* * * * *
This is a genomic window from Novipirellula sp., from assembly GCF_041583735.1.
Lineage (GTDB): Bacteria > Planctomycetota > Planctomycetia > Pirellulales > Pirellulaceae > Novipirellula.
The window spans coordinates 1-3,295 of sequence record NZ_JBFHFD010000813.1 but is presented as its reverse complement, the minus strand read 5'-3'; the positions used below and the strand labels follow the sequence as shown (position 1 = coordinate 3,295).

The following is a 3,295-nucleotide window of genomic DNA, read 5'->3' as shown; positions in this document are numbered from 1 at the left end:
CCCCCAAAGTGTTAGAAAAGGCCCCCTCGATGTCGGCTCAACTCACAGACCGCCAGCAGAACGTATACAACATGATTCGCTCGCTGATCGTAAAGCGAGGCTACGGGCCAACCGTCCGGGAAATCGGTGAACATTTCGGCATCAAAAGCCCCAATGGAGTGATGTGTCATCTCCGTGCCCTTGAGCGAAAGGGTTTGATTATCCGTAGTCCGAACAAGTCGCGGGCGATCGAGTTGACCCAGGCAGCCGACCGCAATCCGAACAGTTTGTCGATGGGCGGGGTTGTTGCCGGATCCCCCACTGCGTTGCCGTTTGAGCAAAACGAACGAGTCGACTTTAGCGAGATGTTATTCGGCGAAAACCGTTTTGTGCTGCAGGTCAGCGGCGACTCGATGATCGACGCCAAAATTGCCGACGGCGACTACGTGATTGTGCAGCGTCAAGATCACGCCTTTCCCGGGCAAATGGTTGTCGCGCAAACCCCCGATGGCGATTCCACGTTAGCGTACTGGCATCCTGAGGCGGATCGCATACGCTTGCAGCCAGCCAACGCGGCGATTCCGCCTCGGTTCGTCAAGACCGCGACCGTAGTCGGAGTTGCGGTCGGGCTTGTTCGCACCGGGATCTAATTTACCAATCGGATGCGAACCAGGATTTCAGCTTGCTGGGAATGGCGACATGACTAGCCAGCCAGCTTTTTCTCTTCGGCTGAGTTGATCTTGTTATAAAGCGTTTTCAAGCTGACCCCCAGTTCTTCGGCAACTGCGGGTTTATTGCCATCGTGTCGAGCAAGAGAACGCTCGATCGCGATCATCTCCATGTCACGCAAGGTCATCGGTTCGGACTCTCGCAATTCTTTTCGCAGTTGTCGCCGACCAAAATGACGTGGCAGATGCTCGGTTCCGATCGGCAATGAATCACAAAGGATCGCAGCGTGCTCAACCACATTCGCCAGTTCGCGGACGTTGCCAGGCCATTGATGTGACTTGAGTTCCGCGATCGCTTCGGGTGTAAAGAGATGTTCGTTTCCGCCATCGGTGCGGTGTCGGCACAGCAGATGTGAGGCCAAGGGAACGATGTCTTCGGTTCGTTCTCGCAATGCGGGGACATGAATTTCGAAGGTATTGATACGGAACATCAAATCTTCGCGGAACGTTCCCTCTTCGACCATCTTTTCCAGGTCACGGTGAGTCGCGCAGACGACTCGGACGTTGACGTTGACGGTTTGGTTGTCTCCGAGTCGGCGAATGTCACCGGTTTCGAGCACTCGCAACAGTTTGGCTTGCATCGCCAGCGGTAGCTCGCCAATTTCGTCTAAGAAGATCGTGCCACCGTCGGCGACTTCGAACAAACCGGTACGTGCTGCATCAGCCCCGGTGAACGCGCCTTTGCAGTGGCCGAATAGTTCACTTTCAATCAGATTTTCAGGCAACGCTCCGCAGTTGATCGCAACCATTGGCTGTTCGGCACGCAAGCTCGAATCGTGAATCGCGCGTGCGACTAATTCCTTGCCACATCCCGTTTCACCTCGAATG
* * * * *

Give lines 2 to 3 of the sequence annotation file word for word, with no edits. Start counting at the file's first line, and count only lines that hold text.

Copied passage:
Lineage (GTDB): Bacteria > Planctomycetota > Planctomycetia > Pirellulales > Pirellulaceae > Novipirellula.
The window spans coordinates 1-3,295 of sequence record NZ_JBFHFD010000813.1 but is presented as its reverse complement, the minus strand read 5'-3'; the positions used below and the strand labels follow the sequence as shown (position 1 = coordinate 3,295).